Why an agent can’t give you feedback at the query stage

29 Jul

I tweeted the following tweet this morning:

“A lot of replies to form rejections today, asking for feedback. No matter how tempting, resist.”

Here’s the thing, guys: If an agent had a strong opinion to share with you AND the time to share it, they wouldn’t have used a form reponse.

I sometimes get queries for things that are not even YA or MG (the only “genres” I represent) and the time it takes just to copy/paste a seperate form for those folks was throwing off my rhythm. I went back to a blanket form for all.  To actually type up specific notes–even just a sentence– for each query means I’d be spending a half hour of every day writing responses to writers I did not plan to work with. That means if I stay away from the query box for just a week, it would take me almost four hours to type up responses.

Any time I send out more than a dozen rejections at once, I can count on getting a few “thank you for your time” responses (not neccessary at all at the query stage, but harmless) and one or two asking for feedback.

I know it’s frustrating to get nothing but forms. The first project I ever queried got twelve of them and no requests at all. 

I know you can’t learn anything from them, and you don’t know what to do without actual feedback. But there are many, many resources for you– Absolute Write, Verla Kay, SCBWI, RWA– the list goes on and on. Other writers can help you build and hone your query.

The other thing is… I’ve passed on a half-dozen projects which had offers on the table from other agents. I pass on queries every day that are well written, accompanied by solid writing. .  Those writers probably will  sign agents, it just won’t be me. Did you read and love Twilight? Wicked Lovely? Anna and the French Kiss? Thirteen Reasons Why? The Forest of Hands and Teeth? Hatchet?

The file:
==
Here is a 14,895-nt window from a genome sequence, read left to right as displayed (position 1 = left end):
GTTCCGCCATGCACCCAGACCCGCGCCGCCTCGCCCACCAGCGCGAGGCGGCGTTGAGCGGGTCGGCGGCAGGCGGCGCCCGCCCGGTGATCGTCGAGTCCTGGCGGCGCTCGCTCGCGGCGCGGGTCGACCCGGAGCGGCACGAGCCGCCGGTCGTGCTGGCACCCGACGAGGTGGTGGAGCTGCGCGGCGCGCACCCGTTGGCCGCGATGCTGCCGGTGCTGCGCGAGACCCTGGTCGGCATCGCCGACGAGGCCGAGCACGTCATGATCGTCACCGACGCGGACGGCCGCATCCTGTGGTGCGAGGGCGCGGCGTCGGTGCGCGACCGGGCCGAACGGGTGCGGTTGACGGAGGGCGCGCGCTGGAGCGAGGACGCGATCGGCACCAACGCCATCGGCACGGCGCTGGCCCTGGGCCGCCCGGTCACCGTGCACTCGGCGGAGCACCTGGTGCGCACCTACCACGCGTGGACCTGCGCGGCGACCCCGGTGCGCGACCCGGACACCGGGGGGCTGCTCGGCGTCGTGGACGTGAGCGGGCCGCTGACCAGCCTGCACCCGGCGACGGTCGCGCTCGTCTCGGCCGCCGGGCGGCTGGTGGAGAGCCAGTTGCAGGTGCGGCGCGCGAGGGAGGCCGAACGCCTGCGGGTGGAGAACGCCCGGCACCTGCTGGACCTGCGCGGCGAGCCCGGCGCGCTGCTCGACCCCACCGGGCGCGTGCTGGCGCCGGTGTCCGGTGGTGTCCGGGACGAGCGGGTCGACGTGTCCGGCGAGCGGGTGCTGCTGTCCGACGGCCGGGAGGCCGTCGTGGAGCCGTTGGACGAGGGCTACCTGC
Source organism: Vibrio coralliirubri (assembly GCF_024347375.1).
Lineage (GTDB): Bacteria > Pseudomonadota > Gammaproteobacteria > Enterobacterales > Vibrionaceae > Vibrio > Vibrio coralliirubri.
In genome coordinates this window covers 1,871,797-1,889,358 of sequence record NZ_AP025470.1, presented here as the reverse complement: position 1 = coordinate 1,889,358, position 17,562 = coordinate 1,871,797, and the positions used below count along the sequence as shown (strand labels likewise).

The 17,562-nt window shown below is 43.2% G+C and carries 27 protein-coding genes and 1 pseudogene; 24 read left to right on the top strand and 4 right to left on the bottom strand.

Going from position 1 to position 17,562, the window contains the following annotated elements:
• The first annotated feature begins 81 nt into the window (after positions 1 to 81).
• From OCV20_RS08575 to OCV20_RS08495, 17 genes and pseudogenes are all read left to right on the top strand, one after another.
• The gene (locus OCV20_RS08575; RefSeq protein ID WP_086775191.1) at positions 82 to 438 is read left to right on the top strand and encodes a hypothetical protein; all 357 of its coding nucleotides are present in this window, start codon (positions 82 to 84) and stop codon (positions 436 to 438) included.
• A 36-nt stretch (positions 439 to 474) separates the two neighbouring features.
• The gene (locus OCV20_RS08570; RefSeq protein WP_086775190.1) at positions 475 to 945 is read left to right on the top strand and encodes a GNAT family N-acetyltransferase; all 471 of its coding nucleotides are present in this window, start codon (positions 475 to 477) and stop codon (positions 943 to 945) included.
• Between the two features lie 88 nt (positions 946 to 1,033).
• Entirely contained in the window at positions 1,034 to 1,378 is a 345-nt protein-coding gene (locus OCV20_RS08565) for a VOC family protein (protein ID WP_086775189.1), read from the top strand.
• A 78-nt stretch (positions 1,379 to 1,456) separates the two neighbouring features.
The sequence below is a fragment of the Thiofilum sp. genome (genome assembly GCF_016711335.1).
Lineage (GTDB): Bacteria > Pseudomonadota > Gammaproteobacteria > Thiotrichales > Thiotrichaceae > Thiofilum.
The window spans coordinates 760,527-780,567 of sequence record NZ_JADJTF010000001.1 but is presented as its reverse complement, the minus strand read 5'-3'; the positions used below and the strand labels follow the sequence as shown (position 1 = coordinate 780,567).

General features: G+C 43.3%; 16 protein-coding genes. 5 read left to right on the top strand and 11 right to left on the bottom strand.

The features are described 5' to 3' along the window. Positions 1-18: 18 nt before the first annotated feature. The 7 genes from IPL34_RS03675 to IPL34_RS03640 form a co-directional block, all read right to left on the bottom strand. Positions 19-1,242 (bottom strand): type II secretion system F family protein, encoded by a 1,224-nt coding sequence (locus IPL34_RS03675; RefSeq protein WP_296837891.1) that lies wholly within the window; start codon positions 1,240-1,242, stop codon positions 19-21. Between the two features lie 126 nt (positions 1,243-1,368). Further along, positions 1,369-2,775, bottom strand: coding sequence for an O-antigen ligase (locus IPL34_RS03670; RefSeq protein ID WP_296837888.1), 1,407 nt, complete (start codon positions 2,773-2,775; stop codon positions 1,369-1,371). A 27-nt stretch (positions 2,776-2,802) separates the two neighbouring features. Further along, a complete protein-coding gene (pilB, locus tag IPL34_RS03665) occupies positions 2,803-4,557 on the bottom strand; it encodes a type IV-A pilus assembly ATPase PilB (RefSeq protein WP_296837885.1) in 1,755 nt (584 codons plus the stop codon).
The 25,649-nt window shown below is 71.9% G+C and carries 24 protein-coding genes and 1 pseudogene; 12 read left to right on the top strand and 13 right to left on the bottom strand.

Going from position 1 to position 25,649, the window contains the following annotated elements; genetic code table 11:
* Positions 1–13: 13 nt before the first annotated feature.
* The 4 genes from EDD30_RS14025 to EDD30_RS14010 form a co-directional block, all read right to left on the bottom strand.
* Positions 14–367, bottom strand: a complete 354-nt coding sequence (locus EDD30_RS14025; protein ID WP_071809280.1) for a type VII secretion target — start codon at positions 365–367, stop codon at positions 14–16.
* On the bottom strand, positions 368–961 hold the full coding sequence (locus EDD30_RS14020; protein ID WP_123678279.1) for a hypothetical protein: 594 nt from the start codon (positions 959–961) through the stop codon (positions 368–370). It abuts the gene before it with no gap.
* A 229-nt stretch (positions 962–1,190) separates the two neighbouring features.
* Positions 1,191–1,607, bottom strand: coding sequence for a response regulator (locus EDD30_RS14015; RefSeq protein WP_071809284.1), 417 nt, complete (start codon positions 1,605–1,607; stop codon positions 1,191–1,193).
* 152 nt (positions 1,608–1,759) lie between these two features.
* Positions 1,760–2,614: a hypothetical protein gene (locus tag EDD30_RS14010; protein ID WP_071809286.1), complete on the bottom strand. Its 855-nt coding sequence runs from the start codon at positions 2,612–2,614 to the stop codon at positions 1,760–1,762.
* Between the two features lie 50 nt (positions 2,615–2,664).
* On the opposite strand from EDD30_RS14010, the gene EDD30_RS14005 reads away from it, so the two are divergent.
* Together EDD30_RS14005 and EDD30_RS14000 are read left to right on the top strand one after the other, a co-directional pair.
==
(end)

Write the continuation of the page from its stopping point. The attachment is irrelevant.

You might love some of those books. But I bet you don’t love all of them. I don’t love every well-written query + sample no more than I love every book I buy at the store.

And if I did love every project that was well-written, I’d have 100, 200, 300 or more clients by now. I have to pick and choose projects the resonate specifically with me, because I’m the one who may spend months pitching and submitting your project. I’m the one who has to write up a pitch and convey my enthusiasm.

I finished a full manuscript this week and I thought to myself– If this was a published book, I could see reccomending it to X friend. And I mean that. It was well written. Interesting. It kept me turning pages.

But the commitment and effort it takes to represent a project is on a whole ‘nother level than enjoying a book just for the sake of reading it.

That’s why, then, it’s so hard to give feedback. A book is not a widget, or a car, or a house. I can’ tpoint to a crooked wall and say, unequivically, it needs to be fixed. I can’t say that you should tighten those two bolts before you show it to the next person.

Because the things I say could be wrong. The next person you query could love it as it is. So If I haven’t even read your full manuscript (I DO provide feedback on fulls), then I’m not going to be able to provide you feedback– both becuase of time and becuase in most cases, what you’ve sent me is perfectly good. It’s just not for me.


D4EO Lit


Twitter: @Mandyhubbard


20 Jan

There’s a lot of confusion (even amongst published authors) on the money side of publishing—particularly when it comes to earning out an advance. It seems no one really knows until the royalty statement arrives how they are doing, and whether they have any hope of earning out.

But let me back up—what is an advance? It’s the payments made by your publisher for the purchase of your book. Yes, payments, as in plural, because you don’t see it all at once.  Your publisher pays an advance, roughly based on how well they think the book will do. When the book comes out, you begin earning royalties, which are first credited towards earning back that advance–or as it is more commonly known: earn out.  If a book has “earned out,” than it means enough copies have sold to pay the publisher back for the advance.

First, let’s make sure you understand the basics about GETTING your advance: